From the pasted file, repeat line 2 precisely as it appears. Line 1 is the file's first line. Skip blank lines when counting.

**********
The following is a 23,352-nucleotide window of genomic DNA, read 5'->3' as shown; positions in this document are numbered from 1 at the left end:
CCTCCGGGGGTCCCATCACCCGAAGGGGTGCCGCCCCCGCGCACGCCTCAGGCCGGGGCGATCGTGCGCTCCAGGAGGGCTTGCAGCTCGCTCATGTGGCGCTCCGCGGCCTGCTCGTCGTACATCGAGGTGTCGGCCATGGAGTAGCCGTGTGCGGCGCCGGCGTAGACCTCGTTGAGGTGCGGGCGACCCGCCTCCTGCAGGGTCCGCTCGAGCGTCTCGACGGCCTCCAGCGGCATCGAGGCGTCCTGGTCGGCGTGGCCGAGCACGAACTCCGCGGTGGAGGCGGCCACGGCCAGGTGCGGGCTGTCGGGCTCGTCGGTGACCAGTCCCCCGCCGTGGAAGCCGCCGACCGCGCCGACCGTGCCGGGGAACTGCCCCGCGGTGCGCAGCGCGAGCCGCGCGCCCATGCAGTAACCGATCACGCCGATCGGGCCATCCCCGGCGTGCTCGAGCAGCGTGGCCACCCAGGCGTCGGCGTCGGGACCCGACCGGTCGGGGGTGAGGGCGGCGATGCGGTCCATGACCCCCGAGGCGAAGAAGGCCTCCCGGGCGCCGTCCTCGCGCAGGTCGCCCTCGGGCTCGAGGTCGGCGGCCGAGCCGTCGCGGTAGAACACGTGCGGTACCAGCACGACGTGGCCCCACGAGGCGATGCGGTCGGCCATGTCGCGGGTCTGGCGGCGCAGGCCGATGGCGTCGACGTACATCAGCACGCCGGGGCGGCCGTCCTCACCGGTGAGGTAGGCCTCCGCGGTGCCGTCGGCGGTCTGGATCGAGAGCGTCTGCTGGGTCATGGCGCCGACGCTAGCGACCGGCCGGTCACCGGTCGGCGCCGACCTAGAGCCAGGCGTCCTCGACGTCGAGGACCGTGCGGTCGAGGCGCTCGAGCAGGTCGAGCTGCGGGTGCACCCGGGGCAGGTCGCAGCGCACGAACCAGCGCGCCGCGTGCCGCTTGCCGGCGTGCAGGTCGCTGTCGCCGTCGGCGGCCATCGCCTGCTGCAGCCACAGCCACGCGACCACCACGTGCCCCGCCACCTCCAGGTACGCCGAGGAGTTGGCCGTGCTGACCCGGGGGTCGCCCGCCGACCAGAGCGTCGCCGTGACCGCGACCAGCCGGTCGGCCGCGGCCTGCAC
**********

CCTCCGGGGGTCCCATCACCCGAAGGGGTGCCGCCCCCGCGCACGCCTCAGGCCGGGGCGATCGTGCGCTCCAGGAGGGCTTGCAGCTCGCTCATGTGGCGCTCCGCGGCCTGCTCGTCGTACATCGAGGTGTCGGCCATGGAGTAGCCGTGTGCGGCGCCGGCGTAGACCTCGTTGAGGTGCGGGCGACCCGCCTCCTGCAGGGTCCGCTCGAGCGTCTCGACGGCCTCCAGCGGCATCGAGGCGTCCTGGTCGGCGTGGCCGAGCACGAACTCCGCGGTGGAGGCGGCCACGGCCAGGTGCGGGCTGTCGGGCTCGTCGGTGACCAGTCCCCCGCCGTGGAAGCCGCCGACCGCGCCGACCGTGCCGGGGAACTGCCCCGCGGTGCGCAGCGCGAGCCGCGCGCCCATGCAGTAACCGATCACGCCGATCGGGCCATCCCCGGCGTGCTCGAGCAGCGTGGCCACCCAGGCGTCGGCGTCGGGACCCGACCGGTCGGGGGTGAGGGCGGCGATGCGGTCCATGACCCCCGAGGCGAAGAAGGCCTCCCGGGCGCCGTCCTCGCGCAGGTCGCCCTCGGGCTCGAGGTCGGCGGCCGAGCCGTCGCGGTAGAACACGTGCGGTACCAGCACGACGTGGCCCCACGAGGCGATGCGGTCGGCCATGTCGCGGGTCTGGCGGCGCAGGCCGATGGCGTCGACGTACATCAGCACGCCGGGGCGGCCGTCCTCACCGGTGAGGTAGGCCTCCGCGGTGCCGTCGGCGGTCTGGATCGAGAGCGTCTGCTGGGTCATGGCGCCGACGCTAGCGACCGGCCGGTCACCGGTCGGCGCCGACCTAGAGCCAGGCGTCCTCGACGTCGAGGACCGTGCGGTCGAGGCGCTCGAGCAGGTCGAGCTGCGGGTGCACCCGGGGCAGGTCGCAGCGCACGAACCAGCGCGCCGCGTGCCGCTTGCCGGCGTGCAGGTCGCTGTCGCCGTCGGCGGCCATCGCCTGCTGCAGCCACAGCCACGCGACCACCACGTGCCCCGCCACCTCCAGGTACGCCGAGGAGTTGGCCGTGCTGACCCGGGGGTCGCCCGCCGACCAGAGCGTCGCCGTGACCGCGACCAGCCGGTCGGCCGCGGCCTGCAC